My clients are building material manufacturers. I always joke there are too many old white guys in charge. They're set in their ways. The exciting thing is this Coronavirus challenge is forcing them to relook at things. An example is when I work with a company, I'm reviewing their marketing budget, how they spend their money and one of my pet peeves as many times is they spend or over-reliant on trade shows.
It's a small company with no money. They're going to spend at least $15,000 for this little booth in the corner for two and a half days that hope somebody comes by. If they're a larger company spending hundreds of thousands of dollars, it's the same thing. Two and a half days, you've got to do whatever you're going to do. If we understand digital marketing websites, SEO content, social media, and all those things, you now have 365 days, 24 hours a day presence in front of these customers.
The old white guys can't go to trade shows. The trade shows are all canceled. They're going, “Either put this money to the bottom line or maybe there's a better way to spend it.” They're waking up to that. The other one is they're starting to recognize the difference in ages. I had a client who contacted me and said, “Mark, my challenge is half my salespeople are older and they don't understand social media. They don't understand texting.
They only understand personal face to face meetings, phone calls, and emails. The other half is younger people. They don't understand the value of having a face-to-face call or even a phone call because they can do everything.” They're looking at the quickest, most efficient way for them and for the customer to get the information. It’s like, “How do we get both teams to understand when is a phone call or a person meeting a good idea?” The older white guy can answer a text and that's all the customer needs. Like, “Can you ship this by Friday?” “Yes.” They don't need any more than that. You've helped them out because you got them the answer then they can go on to something else.
I see that it's an exciting time right now for companies to step back. They've been forced to reevaluate their marketing. I'm hoping that the smart ones are going to recognize the shift towards digital and some of the other ones are either going to sit and wait until trade shows come back or printing literature or print ads in magazines. For some companies, it’s the right thing to do. For most companies, when I say to a company, “Why aren't you doing more with social media content, SEO?” They'll look and say, “We don't have enough budget.” I say, “You spend $150,000 in this trade show for two and a half days. What did you get from it?” It's almost always nothing.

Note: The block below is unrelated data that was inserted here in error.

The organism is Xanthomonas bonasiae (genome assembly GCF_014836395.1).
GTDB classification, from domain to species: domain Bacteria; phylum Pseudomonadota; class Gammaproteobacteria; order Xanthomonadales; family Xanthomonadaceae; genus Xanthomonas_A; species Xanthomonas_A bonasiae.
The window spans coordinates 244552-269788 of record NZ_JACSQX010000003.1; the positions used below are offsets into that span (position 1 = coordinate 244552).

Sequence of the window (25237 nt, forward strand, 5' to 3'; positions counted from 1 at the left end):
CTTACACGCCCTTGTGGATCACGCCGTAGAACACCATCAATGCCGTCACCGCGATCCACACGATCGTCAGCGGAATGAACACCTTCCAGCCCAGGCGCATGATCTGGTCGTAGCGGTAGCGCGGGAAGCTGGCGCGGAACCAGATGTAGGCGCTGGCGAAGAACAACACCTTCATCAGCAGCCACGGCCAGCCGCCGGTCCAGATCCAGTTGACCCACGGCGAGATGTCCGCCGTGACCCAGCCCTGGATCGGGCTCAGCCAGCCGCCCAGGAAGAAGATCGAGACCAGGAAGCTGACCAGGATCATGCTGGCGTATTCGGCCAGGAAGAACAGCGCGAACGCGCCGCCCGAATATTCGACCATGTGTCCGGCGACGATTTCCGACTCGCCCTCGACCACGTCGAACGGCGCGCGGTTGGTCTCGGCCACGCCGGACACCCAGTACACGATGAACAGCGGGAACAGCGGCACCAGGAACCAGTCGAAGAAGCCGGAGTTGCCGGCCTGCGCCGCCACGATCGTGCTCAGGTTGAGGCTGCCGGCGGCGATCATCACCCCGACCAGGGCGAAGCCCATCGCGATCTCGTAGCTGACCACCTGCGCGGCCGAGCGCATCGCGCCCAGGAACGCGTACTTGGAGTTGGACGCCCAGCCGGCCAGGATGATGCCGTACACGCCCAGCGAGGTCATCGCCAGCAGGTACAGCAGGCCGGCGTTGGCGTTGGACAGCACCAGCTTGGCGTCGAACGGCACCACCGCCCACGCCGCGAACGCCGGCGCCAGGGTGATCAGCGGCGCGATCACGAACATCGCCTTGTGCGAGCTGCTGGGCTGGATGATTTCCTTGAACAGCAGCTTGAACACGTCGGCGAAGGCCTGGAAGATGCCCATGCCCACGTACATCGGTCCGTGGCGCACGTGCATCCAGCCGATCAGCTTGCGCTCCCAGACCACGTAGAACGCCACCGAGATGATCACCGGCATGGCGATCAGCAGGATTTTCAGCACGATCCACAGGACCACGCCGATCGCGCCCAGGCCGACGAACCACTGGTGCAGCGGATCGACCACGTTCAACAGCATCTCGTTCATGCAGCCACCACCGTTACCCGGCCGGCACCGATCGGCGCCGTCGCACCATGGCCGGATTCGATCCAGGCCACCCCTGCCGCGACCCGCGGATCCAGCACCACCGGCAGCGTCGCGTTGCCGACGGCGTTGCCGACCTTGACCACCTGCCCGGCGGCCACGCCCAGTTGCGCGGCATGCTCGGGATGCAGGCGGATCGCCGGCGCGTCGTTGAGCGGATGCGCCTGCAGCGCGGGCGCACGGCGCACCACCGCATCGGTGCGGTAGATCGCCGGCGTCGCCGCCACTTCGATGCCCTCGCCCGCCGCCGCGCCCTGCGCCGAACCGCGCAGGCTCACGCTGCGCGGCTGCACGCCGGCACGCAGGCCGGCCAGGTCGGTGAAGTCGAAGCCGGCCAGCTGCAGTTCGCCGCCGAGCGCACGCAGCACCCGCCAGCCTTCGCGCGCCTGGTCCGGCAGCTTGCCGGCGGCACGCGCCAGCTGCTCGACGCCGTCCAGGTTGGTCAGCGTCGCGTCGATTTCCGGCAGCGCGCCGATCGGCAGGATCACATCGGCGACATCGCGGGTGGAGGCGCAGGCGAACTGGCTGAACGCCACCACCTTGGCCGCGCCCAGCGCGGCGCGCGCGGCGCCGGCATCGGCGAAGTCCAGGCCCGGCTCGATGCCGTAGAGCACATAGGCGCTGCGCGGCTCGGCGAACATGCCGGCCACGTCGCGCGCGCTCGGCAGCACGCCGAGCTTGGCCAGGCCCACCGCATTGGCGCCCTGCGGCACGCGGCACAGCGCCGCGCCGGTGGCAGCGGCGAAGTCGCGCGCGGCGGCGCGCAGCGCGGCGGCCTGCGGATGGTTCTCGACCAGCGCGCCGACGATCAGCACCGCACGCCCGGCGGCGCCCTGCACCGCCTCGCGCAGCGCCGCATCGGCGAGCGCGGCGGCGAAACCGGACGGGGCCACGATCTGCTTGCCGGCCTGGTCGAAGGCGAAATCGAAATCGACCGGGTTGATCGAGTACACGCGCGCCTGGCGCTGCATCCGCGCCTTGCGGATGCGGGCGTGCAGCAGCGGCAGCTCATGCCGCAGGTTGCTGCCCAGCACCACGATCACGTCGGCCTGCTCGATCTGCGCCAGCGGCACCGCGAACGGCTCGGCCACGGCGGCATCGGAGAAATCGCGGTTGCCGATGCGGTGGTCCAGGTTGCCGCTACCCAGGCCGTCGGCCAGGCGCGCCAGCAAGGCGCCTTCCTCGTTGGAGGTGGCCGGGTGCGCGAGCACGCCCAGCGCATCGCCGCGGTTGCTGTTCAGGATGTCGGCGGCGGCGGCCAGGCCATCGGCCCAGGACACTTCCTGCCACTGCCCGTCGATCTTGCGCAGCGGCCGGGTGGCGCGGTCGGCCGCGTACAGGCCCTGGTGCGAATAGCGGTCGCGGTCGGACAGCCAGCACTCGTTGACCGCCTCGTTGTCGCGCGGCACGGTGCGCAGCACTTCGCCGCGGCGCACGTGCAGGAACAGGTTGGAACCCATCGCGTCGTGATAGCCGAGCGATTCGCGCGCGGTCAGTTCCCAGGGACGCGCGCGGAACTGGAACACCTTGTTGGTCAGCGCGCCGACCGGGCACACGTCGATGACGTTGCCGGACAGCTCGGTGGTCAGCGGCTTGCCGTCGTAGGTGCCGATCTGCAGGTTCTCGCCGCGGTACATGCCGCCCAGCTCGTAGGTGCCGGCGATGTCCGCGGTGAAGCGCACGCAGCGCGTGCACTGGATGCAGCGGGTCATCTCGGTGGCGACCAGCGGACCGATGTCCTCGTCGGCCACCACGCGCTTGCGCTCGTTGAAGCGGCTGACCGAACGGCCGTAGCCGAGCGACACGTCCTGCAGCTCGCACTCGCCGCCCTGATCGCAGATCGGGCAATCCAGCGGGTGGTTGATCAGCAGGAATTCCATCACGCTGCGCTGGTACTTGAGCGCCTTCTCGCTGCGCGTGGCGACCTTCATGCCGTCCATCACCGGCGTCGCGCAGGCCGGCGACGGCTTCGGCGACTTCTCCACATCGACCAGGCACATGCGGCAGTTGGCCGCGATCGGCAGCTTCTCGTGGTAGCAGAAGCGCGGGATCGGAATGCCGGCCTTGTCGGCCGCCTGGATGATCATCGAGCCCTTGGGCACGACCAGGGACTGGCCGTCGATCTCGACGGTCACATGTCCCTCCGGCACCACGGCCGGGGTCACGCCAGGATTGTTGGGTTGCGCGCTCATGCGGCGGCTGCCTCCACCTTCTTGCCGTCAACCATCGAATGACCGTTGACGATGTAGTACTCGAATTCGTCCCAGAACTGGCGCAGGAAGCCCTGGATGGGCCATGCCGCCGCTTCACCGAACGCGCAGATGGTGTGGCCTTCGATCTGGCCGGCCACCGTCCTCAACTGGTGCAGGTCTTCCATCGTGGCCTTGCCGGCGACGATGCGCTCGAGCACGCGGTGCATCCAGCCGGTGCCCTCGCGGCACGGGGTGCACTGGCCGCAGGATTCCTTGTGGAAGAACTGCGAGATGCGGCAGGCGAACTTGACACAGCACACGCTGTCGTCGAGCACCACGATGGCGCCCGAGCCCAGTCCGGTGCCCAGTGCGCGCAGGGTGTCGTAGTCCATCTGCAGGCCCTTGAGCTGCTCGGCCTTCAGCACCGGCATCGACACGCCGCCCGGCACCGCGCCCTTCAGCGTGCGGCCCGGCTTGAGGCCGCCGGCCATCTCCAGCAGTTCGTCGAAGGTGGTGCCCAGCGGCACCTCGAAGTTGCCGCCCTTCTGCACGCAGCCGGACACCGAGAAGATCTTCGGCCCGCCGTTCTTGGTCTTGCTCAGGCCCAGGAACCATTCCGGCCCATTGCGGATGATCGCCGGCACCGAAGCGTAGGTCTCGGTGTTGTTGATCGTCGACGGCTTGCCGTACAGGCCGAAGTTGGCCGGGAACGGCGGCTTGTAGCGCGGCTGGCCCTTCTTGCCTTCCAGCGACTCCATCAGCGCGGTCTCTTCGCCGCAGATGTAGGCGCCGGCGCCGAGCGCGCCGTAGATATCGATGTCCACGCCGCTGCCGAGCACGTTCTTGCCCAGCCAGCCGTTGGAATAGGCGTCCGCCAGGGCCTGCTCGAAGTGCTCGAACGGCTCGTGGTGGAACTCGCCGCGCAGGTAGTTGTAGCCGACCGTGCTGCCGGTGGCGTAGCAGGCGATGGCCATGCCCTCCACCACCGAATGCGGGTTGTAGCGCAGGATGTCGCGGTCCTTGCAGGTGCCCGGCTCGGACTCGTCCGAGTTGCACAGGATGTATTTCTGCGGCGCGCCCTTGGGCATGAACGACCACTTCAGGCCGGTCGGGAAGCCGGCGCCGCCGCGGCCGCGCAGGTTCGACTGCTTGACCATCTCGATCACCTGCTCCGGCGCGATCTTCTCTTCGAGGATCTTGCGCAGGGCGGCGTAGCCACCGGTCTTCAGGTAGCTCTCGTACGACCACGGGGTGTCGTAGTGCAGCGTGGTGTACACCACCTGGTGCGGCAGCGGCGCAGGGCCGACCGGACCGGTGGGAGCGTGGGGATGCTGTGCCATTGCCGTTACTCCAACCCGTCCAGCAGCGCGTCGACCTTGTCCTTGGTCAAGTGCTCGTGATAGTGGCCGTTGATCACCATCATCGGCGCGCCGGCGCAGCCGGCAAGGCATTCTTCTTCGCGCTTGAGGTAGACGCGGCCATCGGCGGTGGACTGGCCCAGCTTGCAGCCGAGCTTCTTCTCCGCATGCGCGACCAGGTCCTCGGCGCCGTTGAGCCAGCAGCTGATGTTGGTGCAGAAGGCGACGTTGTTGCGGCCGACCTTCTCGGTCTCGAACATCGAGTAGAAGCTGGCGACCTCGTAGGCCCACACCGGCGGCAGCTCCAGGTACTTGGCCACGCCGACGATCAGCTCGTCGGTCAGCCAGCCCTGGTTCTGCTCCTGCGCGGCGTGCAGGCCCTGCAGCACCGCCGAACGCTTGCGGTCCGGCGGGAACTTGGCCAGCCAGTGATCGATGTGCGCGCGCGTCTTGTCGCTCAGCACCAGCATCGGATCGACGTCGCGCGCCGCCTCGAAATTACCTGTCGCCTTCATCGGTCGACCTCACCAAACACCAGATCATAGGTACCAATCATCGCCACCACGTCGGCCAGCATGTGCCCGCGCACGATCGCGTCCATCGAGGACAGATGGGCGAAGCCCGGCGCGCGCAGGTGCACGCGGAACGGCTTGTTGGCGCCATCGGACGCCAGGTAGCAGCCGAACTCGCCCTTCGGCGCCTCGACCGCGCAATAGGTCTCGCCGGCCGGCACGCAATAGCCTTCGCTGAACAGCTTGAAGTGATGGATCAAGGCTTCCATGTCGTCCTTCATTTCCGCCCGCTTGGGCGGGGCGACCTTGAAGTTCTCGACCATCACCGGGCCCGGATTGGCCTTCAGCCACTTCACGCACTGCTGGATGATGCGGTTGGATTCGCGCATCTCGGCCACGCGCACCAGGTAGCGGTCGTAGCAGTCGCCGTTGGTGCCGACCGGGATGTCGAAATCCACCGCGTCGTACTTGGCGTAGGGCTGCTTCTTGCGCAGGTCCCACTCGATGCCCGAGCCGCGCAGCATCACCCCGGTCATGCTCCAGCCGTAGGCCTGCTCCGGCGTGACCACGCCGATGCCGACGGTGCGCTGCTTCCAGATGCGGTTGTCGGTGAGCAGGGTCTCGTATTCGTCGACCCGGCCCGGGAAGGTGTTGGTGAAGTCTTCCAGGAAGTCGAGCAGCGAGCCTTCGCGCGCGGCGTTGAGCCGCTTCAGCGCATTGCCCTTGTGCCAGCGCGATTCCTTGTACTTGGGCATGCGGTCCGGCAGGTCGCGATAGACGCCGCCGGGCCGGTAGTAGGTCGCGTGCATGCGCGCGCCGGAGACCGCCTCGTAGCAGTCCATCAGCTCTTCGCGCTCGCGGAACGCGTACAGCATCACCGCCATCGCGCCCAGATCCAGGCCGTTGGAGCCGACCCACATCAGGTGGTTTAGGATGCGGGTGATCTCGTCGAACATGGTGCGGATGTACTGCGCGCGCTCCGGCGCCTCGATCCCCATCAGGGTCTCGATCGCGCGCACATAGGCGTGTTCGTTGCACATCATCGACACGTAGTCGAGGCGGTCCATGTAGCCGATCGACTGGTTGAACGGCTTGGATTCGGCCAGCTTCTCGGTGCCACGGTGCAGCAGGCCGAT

The old white people have to be able to mentor younger people and younger people need to mentor older people. Everybody has something to add to the conversation. Everybody can give the other person another way of looking at things. Leadership that facilitates that are the companies that are going to win because sometimes a trade show makes sense. Sometimes it doesn't. Sometimes an article makes sense. Sometimes it doesn't. Sometimes a huge social media push makes sense. Sometimes it doesn't. It's a matter of looking at it as an overall strategy of who are your customers? Where are they? How do they consume information? What's relevant to them?” Building an overall communication strategy that takes all that into consideration. I agree with it.
Companies have to sit there and say, “There are no more secret cows.” Just because we've always done it that way doesn't mean that it's relevant moving forward. We need to start thinking that way and say, “How can we do it better? The more people we can get in a room or a virtual room to be able to sit around and talk and say, “We've got 100 years of experience here. Some of you guys have less than I have more. Some of you are digitally savvy. Some of you aren't. I want to hear everything. Let's hear everything. Let's talk about it without judgment and figure out how can we utilize all this strategy, all this information, and all this knowledge to be better as a company?” Those are the companies that are going to survive and thrive.